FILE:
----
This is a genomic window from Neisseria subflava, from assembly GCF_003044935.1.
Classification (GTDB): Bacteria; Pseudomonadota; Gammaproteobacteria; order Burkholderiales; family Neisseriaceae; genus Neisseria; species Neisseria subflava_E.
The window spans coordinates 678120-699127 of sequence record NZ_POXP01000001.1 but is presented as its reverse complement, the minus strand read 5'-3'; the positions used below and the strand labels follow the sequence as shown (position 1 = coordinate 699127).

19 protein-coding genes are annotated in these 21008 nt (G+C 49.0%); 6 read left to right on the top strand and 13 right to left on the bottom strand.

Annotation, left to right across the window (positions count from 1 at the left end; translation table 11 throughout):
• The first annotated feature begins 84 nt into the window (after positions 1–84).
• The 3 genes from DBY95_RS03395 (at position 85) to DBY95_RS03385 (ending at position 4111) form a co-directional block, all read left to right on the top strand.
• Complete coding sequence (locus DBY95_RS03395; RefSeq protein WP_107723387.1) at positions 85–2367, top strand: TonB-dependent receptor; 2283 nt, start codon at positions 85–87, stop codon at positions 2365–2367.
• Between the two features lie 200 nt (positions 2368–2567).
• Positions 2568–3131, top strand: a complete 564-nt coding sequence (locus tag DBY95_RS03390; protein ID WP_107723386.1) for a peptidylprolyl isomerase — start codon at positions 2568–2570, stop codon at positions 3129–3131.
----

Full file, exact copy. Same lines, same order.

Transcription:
This is a genomic window from Neisseria subflava, from assembly GCF_003044935.1.
Classification (GTDB): Bacteria; Pseudomonadota; Gammaproteobacteria; order Burkholderiales; family Neisseriaceae; genus Neisseria; species Neisseria subflava_E.
The window spans coordinates 678120-699127 of sequence record NZ_POXP01000001.1 but is presented as its reverse complement, the minus strand read 5'-3'; the positions used below and the strand labels follow the sequence as shown (position 1 = coordinate 699127).

19 protein-coding genes are annotated in these 21008 nt (G+C 49.0%); 6 read left to right on the top strand and 13 right to left on the bottom strand.

Annotation, left to right across the window (positions count from 1 at the left end; translation table 11 throughout):
• The first annotated feature begins 84 nt into the window (after positions 1–84).
• The 3 genes from DBY95_RS03395 (at position 85) to DBY95_RS03385 (ending at position 4111) form a co-directional block, all read left to right on the top strand.
• Complete coding sequence (locus DBY95_RS03395; RefSeq protein WP_107723387.1) at positions 85–2367, top strand: TonB-dependent receptor; 2283 nt, start codon at positions 85–87, stop codon at positions 2365–2367.
• Between the two features lie 200 nt (positions 2368–2567).
• Positions 2568–3131, top strand: a complete 564-nt coding sequence (locus tag DBY95_RS03390; protein ID WP_107723386.1) for a peptidylprolyl isomerase — start codon at positions 2568–2570, stop codon at positions 3129–3131.